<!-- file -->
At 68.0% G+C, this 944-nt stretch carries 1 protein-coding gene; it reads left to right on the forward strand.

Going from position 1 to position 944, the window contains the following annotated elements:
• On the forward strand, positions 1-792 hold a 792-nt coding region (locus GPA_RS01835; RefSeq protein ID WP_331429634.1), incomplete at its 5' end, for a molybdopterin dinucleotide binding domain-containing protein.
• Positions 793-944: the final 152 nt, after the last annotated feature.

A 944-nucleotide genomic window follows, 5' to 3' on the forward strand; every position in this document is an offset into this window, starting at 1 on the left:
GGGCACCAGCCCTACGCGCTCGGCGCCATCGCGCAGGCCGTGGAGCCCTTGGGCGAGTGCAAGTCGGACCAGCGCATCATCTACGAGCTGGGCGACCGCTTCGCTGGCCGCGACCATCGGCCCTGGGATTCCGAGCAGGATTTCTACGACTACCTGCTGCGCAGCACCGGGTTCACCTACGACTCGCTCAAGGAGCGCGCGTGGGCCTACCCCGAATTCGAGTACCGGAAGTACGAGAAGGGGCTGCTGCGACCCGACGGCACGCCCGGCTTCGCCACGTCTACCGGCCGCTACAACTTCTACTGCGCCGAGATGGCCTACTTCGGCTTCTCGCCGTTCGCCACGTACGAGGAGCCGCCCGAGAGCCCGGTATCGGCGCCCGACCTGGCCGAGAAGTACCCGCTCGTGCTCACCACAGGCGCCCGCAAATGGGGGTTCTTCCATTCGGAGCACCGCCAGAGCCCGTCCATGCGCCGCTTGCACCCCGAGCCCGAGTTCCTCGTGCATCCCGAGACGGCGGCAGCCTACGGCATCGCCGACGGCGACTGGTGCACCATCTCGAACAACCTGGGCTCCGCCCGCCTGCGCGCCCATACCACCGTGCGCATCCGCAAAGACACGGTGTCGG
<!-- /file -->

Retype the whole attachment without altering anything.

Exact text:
At 68.0% G+C, this 944-nt stretch carries 1 protein-coding gene; it reads left to right on the forward strand.

Going from position 1 to position 944, the window contains the following annotated elements:
• On the forward strand, positions 1-792 hold a 792-nt coding region (locus GPA_RS01835; RefSeq protein ID WP_331429634.1), incomplete at its 5' end, for a molybdopterin dinucleotide binding domain-containing protein.
• Positions 793-944: the final 152 nt, after the last annotated feature.

A 944-nucleotide genomic window follows, 5' to 3' on the forward strand; every position in this document is an offset into this window, starting at 1 on the left:
GGGCACCAGCCCTACGCGCTCGGCGCCATCGCGCAGGCCGTGGAGCCCTTGGGCGAGTGCAAGTCGGACCAGCGCATCATCTACGAGCTGGGCGACCGCTTCGCTGGCCGCGACCATCGGCCCTGGGATTCCGAGCAGGATTTCTACGACTACCTGCTGCGCAGCACCGGGTTCACCTACGACTCGCTCAAGGAGCGCGCGTGGGCCTACCCCGAATTCGAGTACCGGAAGTACGAGAAGGGGCTGCTGCGACCCGACGGCACGCCCGGCTTCGCCACGTCTACCGGCCGCTACAACTTCTACTGCGCCGAGATGGCCTACTTCGGCTTCTCGCCGTTCGCCACGTACGAGGAGCCGCCCGAGAGCCCGGTATCGGCGCCCGACCTGGCCGAGAAGTACCCGCTCGTGCTCACCACAGGCGCCCGCAAATGGGGGTTCTTCCATTCGGAGCACCGCCAGAGCCCGTCCATGCGCCGCTTGCACCCCGAGCCCGAGTTCCTCGTGCATCCCGAGACGGCGGCAGCCTACGGCATCGCCGACGGCGACTGGTGCACCATCTCGAACAACCTGGGCTCCGCCCGCCTGCGCGCCCATACCACCGTGCGCATCCGCAAAGACACGGTGTCGG